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On October 2, after waiting over three-and-a-half years, the California Supreme Court finally heard oral arguments in Sierra Club et al. v. County of Fresno et al. (Case No. S219783).  This case, which challenges an EIR prepared for the Friant Ranch retirement community in Fresno County, raises far-reaching and consequential CEQA questions, namely, the standard of review for the adequacy of an EIR’s discussion of required CEQA topics and the level of analysis needed to identify a project’s effect on human health.

In 2005, Friant Ranch LLC began planning a 2,500 unit master-planned retirement community located on a 942-acre site in north central Fresno County.  Fresno County approved the final EIR for Friant Ranch in February of 2011 and the approval was subsequently challenged by a number of nonprofit environmental and civic action groups, including the Sierra Club and the League of Women Voters of Fresno.  The trial court upheld the Friant Ranch EIR, but the Fifth District Court of Appeal reversed and remanded the case back to the trial court.  Importantly, the appellate court held, in part, that the sufficiency of an EIR’s discussion of required CEQA topics presents a question of law subject to independent judicial review (as opposed to the more deferential substantial evidence standard) and that the EIR inadequately set forth how the project’s air quality impacts would impact the health of neighboring residents.  Real Party in Interest Friant Ranch appealed and the California Supreme Court granted review in October of 2014.

At oral argument, Justices Liu and Cuéllar took the lead, with a focus on the feasibility of an EIR analysis that can identify a project’s localized effect on human health.  Justice Liu questioned whether it is, in fact, “conceptually possible” to do the health impact analysis called for by the Friant Ranch opponents and noted that the Friant Ranch opponents must demonstrate “what can be done [with respect to a correlation analysis between the project’s air pollutants to human health consequences]” in order for the Court to write an opinion that the EIR is insufficient.  Justice Corrigan continued Justice Liu’s reasoning by asking the desired end point for the health impact analysis, i.e., whether a project must consider the air pollution impacts at “Corner and Main” and for individuals with “pre-disposed genetic conditions.”

Taking a different tack, Justice Cuéllar, suggested that, to the extent that a localized human health analysis is infeasible, an agency may still have the responsibility to say “this is the closest we can get and provide that information.”  Counsel for the Friant Ranch project opponents affirmed that line of reasoning and argued that the EIR’s impact analysis must, to “the greatest extent feasible,” discuss regional and local health impacts and provide an explanation when this level of analysis is not possible.  In support, Judge Ronald Robie (sitting pro tempore) mentioned that an agency’s compliance could be evaluated based on a “reasonableness and informed decision-making [standard].”  None of the Justices asked questions about the propriety of an independent versus abuse of discretion legal standard of review for a claim challenging whether an EIR’s discussion sufficiently complies with CEQA information disclosure requirements.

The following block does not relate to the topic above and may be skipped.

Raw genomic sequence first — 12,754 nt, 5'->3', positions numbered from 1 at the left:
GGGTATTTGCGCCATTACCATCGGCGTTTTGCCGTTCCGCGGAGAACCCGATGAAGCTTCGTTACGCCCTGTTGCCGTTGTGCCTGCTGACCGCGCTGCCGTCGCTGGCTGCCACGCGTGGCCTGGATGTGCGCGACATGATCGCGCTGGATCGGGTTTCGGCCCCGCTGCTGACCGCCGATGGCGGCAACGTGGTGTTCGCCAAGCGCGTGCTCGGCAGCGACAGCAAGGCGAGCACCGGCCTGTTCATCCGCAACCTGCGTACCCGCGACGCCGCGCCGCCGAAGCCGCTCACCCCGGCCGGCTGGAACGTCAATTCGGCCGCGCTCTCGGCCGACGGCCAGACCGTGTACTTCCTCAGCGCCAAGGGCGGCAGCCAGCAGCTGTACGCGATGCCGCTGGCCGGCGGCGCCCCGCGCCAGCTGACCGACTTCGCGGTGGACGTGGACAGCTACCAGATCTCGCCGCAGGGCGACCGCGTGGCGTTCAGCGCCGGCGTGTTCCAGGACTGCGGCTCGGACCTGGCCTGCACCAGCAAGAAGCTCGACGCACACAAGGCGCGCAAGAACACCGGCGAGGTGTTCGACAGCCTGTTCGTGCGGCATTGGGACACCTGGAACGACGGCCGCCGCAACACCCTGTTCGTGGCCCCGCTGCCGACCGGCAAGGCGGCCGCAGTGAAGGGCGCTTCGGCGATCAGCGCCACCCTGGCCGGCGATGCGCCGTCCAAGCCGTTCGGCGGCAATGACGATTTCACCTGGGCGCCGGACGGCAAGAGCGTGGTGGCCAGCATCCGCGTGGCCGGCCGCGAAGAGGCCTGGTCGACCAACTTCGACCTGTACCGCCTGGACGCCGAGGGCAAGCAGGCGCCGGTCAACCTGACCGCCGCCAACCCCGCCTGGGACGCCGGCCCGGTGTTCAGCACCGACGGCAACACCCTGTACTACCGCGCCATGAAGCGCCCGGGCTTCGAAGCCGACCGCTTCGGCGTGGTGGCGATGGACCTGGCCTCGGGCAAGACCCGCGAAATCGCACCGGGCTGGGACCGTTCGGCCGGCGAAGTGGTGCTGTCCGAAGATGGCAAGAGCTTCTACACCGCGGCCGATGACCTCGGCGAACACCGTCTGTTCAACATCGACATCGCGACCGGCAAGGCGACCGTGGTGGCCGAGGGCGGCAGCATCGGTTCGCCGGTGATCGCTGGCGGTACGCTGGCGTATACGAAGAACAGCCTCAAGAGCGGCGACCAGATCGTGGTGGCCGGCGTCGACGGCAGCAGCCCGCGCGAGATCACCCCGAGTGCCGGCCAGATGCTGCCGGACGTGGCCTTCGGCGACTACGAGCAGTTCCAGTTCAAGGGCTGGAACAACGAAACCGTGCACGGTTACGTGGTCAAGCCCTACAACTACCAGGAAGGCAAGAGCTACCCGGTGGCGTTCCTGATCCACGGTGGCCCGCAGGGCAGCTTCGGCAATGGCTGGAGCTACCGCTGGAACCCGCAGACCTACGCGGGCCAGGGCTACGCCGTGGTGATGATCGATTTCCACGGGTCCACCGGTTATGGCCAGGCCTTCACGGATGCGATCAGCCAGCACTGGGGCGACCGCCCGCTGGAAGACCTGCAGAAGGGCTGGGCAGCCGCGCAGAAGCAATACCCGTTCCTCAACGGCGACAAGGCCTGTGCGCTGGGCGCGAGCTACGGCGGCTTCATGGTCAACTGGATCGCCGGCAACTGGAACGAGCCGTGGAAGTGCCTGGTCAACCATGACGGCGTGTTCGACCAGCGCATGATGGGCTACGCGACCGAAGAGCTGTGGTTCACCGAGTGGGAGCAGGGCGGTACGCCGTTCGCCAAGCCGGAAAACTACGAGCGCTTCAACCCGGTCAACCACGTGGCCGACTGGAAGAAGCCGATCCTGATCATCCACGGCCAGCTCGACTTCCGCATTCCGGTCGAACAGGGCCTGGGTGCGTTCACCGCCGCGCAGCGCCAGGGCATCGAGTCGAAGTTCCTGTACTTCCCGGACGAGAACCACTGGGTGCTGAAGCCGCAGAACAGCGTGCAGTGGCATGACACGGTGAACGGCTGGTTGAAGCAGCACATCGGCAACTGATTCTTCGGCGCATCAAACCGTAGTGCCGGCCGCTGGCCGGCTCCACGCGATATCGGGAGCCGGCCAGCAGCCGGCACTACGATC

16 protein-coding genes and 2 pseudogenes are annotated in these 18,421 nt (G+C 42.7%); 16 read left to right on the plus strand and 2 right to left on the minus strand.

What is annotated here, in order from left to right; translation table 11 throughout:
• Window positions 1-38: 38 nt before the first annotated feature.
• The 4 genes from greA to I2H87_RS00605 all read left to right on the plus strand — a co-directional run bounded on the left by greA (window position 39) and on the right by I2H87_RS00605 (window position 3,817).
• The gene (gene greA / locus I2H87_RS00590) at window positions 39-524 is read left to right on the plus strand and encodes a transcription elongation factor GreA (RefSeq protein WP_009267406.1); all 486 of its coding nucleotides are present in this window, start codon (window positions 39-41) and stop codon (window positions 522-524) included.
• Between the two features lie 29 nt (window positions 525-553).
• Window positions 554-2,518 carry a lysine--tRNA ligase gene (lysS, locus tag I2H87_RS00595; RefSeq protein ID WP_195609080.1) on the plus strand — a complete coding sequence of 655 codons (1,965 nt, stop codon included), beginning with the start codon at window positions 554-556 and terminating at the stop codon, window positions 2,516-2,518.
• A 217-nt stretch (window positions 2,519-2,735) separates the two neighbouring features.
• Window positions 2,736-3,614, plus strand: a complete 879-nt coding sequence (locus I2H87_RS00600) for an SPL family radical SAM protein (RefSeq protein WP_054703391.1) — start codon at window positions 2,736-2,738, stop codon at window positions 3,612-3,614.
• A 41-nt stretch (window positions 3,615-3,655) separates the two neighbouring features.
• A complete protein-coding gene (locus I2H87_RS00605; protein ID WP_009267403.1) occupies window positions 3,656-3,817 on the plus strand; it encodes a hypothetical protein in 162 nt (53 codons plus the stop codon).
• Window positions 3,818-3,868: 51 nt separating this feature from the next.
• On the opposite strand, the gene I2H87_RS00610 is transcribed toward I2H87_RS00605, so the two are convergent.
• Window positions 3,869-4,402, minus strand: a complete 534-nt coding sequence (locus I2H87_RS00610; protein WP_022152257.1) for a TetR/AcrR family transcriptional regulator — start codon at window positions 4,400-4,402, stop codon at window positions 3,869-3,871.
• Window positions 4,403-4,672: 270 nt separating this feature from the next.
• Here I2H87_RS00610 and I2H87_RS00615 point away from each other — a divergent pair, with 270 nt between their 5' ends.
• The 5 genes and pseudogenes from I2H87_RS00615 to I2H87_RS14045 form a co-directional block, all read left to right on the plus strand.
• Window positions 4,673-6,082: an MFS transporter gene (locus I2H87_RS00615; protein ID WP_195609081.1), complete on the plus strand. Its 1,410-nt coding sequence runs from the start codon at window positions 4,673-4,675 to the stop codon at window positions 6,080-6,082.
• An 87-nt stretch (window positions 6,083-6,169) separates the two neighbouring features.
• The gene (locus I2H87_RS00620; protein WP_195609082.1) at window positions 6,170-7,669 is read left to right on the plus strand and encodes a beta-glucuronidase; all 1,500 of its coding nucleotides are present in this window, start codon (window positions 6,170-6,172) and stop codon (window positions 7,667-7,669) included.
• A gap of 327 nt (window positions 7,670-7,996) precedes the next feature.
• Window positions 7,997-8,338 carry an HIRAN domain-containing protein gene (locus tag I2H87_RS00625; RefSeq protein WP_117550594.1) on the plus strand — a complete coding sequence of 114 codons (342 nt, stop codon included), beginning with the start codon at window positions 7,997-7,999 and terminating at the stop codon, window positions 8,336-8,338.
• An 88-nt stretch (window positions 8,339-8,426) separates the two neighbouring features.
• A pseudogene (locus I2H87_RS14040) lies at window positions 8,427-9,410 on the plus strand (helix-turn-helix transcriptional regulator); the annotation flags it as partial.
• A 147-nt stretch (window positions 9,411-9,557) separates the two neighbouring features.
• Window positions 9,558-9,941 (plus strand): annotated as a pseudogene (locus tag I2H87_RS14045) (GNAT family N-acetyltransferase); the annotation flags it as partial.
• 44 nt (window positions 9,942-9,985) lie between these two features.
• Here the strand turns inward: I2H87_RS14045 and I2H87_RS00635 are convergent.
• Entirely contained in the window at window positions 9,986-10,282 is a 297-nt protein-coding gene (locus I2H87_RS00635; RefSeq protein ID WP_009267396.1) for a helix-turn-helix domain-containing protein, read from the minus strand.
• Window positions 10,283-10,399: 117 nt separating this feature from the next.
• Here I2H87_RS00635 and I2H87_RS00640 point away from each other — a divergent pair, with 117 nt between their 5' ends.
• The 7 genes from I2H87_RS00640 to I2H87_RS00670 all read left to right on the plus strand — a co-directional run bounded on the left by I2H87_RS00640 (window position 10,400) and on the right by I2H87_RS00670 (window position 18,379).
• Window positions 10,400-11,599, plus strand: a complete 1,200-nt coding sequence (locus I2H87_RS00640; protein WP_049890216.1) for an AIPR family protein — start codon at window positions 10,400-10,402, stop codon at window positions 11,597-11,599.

The parties’ closing arguments highlighted the broader, competing policy considerations at stake in this matter.  The Friant Ranch project opponents emphasized CEQA’s overarching goal to compel informed decision and the vital importance of CEQA planning documents that inform citizens of the “degree and magnitude of potential health impacts” caused by proposed projects.  The Friant Ranch project proponents, on the other hand, raised California’s “massive housing shortage” and warned that an independent judgment standard of review on highly technical planning topics will result in a great deal of uncertainty over the adequacy of planning documents, thus impacting the viability of housing, transportation, and infrastructure projects needed throughout the State.

A ruling from the California Supreme Court is due by the end of December 2018.  After ruling on Friant Ranch, and after years with multiple CEQA cases pending on its docket, the Court will have only one remaining – Union of Medical Marijuana Patients, Inc. v. City of San Diego, which addresses whether the enactment of a zoning ordinance is a “project” within the meaning of CEQA.  Stay tuned.